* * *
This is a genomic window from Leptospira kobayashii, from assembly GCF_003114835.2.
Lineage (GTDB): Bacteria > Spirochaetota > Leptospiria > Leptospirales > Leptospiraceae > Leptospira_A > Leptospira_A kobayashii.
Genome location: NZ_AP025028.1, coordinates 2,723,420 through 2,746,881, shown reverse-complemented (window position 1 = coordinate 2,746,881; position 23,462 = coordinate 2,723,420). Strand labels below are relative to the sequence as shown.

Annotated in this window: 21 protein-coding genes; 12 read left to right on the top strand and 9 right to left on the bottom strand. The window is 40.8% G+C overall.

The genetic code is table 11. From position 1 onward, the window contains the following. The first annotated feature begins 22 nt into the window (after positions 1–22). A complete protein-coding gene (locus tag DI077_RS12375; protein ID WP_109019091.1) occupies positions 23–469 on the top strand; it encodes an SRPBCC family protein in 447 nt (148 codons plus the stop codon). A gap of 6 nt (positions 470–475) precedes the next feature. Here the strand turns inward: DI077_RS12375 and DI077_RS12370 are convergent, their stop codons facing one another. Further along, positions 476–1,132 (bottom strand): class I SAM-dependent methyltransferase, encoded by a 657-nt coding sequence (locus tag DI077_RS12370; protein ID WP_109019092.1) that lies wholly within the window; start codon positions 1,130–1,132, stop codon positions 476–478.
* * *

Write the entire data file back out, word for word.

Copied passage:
This is a genomic window from Leptospira kobayashii, from assembly GCF_003114835.2.
Lineage (GTDB): Bacteria > Spirochaetota > Leptospiria > Leptospirales > Leptospiraceae > Leptospira_A > Leptospira_A kobayashii.
Genome location: NZ_AP025028.1, coordinates 2,723,420 through 2,746,881, shown reverse-complemented (window position 1 = coordinate 2,746,881; position 23,462 = coordinate 2,723,420). Strand labels below are relative to the sequence as shown.

Annotated in this window: 21 protein-coding genes; 12 read left to right on the top strand and 9 right to left on the bottom strand. The window is 40.8% G+C overall.

The genetic code is table 11. From position 1 onward, the window contains the following. The first annotated feature begins 22 nt into the window (after positions 1–22). A complete protein-coding gene (locus tag DI077_RS12375; protein ID WP_109019091.1) occupies positions 23–469 on the top strand; it encodes an SRPBCC family protein in 447 nt (148 codons plus the stop codon). A gap of 6 nt (positions 470–475) precedes the next feature. Here the strand turns inward: DI077_RS12375 and DI077_RS12370 are convergent, their stop codons facing one another. Further along, positions 476–1,132 (bottom strand): class I SAM-dependent methyltransferase, encoded by a 657-nt coding sequence (locus tag DI077_RS12370; protein ID WP_109019092.1) that lies wholly within the window; start codon positions 1,130–1,132, stop codon positions 476–478.